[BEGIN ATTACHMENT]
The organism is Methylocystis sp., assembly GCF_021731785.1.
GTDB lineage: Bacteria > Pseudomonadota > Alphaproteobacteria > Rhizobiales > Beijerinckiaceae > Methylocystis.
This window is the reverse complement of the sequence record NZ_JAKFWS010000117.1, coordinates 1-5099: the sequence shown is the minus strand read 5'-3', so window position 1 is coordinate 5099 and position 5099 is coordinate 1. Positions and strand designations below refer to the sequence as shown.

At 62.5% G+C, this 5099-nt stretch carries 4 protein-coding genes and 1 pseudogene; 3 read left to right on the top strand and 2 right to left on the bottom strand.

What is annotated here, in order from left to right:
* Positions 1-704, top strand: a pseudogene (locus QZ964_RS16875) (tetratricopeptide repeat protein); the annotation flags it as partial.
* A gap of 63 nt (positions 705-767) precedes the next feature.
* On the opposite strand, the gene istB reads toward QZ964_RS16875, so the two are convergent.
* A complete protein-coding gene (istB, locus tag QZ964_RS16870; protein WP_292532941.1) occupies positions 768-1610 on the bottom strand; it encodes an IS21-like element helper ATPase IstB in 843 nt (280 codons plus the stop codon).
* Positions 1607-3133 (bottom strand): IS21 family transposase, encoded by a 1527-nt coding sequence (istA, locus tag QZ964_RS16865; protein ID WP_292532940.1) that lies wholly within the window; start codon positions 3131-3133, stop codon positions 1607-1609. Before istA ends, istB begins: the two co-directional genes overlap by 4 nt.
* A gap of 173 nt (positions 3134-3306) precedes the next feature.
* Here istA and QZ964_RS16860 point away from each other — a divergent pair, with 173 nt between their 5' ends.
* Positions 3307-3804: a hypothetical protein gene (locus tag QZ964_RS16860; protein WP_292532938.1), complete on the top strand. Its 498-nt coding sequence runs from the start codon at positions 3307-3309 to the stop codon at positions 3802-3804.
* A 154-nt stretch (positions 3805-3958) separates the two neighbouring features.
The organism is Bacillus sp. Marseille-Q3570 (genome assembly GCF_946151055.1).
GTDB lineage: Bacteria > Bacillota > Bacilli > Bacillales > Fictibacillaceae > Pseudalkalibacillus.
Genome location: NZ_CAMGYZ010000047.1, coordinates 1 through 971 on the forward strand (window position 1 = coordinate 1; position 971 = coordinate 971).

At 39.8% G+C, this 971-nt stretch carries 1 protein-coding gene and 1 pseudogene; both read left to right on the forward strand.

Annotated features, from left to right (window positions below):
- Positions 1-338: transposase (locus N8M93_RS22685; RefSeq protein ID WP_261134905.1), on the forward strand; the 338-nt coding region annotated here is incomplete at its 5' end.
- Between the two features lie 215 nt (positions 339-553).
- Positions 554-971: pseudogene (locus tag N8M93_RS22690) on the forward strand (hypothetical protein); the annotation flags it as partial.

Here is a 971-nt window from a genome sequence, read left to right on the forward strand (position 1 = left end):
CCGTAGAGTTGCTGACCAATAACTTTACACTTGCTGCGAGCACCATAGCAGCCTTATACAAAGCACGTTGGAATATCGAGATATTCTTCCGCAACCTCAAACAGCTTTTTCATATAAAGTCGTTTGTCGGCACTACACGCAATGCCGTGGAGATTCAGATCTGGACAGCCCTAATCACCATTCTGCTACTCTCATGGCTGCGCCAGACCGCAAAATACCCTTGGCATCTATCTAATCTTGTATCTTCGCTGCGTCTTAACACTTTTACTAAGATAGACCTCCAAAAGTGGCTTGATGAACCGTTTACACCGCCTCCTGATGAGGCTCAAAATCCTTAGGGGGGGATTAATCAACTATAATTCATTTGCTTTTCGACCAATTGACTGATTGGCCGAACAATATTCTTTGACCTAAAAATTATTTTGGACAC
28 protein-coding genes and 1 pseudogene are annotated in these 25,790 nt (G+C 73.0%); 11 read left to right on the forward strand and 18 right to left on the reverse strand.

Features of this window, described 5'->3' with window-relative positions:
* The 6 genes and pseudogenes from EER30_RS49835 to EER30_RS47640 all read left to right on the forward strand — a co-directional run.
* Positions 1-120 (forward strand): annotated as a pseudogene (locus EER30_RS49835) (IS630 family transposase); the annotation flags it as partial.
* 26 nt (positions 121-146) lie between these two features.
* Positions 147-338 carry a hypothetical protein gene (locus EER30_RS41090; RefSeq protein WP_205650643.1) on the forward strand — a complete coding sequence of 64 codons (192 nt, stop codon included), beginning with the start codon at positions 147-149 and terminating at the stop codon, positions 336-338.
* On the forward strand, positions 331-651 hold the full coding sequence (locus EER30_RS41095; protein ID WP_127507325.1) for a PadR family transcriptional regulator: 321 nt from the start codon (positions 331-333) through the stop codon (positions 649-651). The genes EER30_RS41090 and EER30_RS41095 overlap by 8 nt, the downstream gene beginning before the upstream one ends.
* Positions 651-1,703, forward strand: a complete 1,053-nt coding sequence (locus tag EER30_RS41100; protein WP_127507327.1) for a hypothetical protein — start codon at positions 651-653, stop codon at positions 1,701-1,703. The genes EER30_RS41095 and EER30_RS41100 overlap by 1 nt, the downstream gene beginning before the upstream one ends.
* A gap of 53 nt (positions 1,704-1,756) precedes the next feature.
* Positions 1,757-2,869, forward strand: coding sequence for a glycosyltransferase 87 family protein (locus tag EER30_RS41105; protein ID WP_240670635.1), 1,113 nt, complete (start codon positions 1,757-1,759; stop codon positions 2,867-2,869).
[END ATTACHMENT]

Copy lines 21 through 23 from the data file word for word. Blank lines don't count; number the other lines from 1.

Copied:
- Between the two features lie 215 nt (positions 339-553).
- Positions 554-971: pseudogene (locus tag N8M93_RS22690) on the forward strand (hypothetical protein); the annotation flags it as partial.

Here is a 971-nt window from a genome sequence, read left to right on the forward strand (position 1 = left end):